September 8, 2014
Admiral Jonathan W. Greenert, Chief of Naval Operations, United States Navy
In the words of Admiral Jonathan Greenert, the U.S. Navy is dictated by a “presence mandate;” that is a duty to be present “where it matters, when it matters.” Today, with over half of the worlds tonnage passing through the Straits of Lombok, Malacca, and Sula, a third of the world’s crude oil and half of the liquid natural gas trade flowing through the East China Sea, and five of the U.S.’ top fifteen trading partners located along the Pacific and Indian Oceans, there is arguably no region in the world with more economic and strategic significance than East Asia. It is for these reasons that the U.S. “rebalance” is so significant. As China’s maritime strength continues to grow, and as economies throughout the region develop and flourish, Adm. Greenert believes that the U.S. has a political and economic duty to not only strengthen ties with its existing allies in the region but to also engage and assists emerging powers while working to form new and prosperous partnerships.
In order to effectively act out the “rebalance” to East Asia, Adm. Greenert plans to develop and enhance the U.S. presence along three core categories: “forces, capabilities, and understanding.” In this plan the U.S. will send new and modern ships to the Western Pacific – there are plans to send two new Destroyers and a new submarine to the region in 2015 – while also developing its air and cyber capabilities. However, in addition to these traditional means of building power, Adm. Greenert is determined to protect U.S. interests and develop regional stability by building multilateral partnerships and fostering regional cohesiveness. In an area where the world’s three largest economies – the U.S., China, and Japan – interact on a regular basis, it is crucial that minor altercations and misunderstandings don’t damage mutual long-term interests. It is his view that communication, cooperation, and transparency are key to building lasting and prosperous stability.
Already, positive steps have been taken to procure this goal. In addition to the strong military-military connections Adm. Greenert claims to enjoy with commanders throughout the region, the U.S. joined more than 20 other regional powers in voluntarily signing the regional Code for Unplanned Encounters at Sea (CUES) in April of this year. This foundational agreement was put into practice in June of this year at the biannual RIMPAC exercises. Through these exercises, which this year included Brunei, Indonesia, Singapore, China, and other regional powers, a basic communication and protocol and cooperation framework has been agreed upon and practiced in action.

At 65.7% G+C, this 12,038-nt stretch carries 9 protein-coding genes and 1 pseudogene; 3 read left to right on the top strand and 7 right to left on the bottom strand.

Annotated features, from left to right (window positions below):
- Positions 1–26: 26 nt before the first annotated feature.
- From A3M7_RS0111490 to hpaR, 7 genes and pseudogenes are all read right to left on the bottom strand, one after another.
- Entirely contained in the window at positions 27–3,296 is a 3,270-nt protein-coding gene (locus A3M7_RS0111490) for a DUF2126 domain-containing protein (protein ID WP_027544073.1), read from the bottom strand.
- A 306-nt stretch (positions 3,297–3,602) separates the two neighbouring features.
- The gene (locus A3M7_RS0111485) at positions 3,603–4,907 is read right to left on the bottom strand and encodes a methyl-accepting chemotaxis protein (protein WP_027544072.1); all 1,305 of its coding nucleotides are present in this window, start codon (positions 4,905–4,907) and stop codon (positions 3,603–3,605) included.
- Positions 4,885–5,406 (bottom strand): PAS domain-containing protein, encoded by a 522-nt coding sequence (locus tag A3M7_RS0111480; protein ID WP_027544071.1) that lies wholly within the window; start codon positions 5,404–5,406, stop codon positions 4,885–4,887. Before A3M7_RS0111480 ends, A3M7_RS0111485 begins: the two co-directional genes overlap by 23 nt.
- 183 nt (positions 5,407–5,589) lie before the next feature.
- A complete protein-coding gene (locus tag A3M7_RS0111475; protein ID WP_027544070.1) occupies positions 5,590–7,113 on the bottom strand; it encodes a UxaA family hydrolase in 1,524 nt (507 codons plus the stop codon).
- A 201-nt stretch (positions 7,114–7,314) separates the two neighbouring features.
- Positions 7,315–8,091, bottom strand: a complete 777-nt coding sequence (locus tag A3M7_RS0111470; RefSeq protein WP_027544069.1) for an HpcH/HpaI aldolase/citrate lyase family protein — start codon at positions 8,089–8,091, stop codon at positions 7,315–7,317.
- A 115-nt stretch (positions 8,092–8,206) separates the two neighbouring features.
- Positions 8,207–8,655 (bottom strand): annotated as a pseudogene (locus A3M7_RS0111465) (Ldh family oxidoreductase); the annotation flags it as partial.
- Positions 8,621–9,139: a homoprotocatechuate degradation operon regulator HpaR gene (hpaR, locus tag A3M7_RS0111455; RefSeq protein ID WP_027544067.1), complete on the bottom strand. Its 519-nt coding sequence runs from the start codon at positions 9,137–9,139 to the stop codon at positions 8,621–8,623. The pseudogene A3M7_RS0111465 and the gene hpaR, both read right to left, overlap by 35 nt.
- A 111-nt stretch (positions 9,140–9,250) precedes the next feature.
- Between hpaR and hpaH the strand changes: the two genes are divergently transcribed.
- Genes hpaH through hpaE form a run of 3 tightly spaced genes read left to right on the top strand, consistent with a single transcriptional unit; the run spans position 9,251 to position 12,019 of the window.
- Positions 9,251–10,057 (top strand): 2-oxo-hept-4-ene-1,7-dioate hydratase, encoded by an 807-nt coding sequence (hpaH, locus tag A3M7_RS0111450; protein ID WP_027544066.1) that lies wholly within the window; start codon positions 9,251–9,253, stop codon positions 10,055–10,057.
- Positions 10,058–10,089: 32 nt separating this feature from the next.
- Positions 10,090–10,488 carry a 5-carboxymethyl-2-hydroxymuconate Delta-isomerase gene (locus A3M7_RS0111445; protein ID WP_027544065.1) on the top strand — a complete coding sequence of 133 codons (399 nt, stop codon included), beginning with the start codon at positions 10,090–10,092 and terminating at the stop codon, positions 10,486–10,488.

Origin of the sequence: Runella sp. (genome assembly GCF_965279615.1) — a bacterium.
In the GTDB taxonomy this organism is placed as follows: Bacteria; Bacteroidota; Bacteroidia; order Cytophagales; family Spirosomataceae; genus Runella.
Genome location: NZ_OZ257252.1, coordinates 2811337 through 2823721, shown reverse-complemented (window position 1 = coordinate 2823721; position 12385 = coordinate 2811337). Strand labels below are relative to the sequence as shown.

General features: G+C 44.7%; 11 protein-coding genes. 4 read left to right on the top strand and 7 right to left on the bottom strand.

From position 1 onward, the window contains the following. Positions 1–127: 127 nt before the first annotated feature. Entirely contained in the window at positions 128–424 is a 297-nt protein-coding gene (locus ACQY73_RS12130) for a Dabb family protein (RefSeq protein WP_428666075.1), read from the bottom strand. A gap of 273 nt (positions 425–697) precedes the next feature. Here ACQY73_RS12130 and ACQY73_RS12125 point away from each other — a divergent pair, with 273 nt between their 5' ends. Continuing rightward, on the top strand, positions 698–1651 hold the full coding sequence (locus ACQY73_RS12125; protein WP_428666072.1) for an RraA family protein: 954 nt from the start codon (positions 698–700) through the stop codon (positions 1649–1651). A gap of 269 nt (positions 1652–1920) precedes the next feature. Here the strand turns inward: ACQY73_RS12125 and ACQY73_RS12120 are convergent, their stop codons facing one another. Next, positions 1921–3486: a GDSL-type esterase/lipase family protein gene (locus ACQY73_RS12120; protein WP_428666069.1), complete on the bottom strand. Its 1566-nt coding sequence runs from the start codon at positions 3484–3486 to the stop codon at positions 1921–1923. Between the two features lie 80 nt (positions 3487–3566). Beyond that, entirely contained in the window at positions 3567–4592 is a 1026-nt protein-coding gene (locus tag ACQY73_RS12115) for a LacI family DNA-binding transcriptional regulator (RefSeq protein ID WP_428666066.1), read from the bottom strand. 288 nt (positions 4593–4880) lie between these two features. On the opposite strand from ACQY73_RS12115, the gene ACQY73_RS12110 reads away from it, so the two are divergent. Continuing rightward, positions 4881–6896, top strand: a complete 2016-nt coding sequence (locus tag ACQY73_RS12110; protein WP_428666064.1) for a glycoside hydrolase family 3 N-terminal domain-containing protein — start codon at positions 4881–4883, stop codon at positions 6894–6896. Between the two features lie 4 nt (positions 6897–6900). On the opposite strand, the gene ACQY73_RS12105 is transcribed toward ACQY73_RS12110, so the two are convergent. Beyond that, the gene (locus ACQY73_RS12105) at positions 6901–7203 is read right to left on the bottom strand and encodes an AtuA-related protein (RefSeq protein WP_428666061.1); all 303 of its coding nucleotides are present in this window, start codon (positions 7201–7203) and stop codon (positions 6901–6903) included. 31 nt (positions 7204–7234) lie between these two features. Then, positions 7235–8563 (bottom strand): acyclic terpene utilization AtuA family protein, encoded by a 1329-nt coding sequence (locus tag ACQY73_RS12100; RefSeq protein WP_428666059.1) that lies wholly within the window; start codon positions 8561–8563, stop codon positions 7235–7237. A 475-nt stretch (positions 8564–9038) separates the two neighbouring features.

In addition to RIMPAC, Adm. Greenert and the U.S. Navy have carried out several other bilateral, trilateral, and multilateral exercises in order to build trust and minimize miscalculations. In partnership with Japan and the Republic of Korea, the U.S. hosted the Pacific Dragon exercises, in which the naval powers actively shared and tracked ballistic missile launches. In Southeast Asia, in partnership with Brunei, Malaysia, Indonesia, Thailand, and Singapore, the U.S. has hosted a series of Cooperation Afloat Readiness and Training exercises, designed in order to strengthen skills and regional cooperation in the event of a natural disaster or search and rescue, such as that seen with Malaysian Airlines flight 370.
Lastly, Adm. Greenert sees a “golden opportunity” to strengthen ties with India through its Malabar exercises – which were expanded this year to include the USS George Washington and Japan.
However, even with all these developing partnerships, it can be argued that the major focus of the “rebalance” is to ensure stable and amicable ties with China. As the U.S.’ second largest trading partner, its third largest export market, and largest import market, it is crucial that a clear understanding and balance of power is achieved. In signing CUES and partaking in this year’s RIMPAC exercises, the U.S. and China have made significant steps in building normalized relations. In addition to these measures, Adm. Greenert laid out several additional initiatives – such as increasing the number of official port visits and personnel exchanges – through which he believes greater U.S.-China cooperation can be achieved.
With an increasing amount of economic, strategic, and political interests tied to the region, it is crucial that the U.S. continue to develop an array of capable and coordinated partnerships throughout South and East Asia. As the region develops and becomes increasingly interconnected, no country can thrive unilaterally. For the U.S., and all countries in the region, stability and prosperity can only be achieved through cooperation and transparency. Even in the military, force alone is not enough.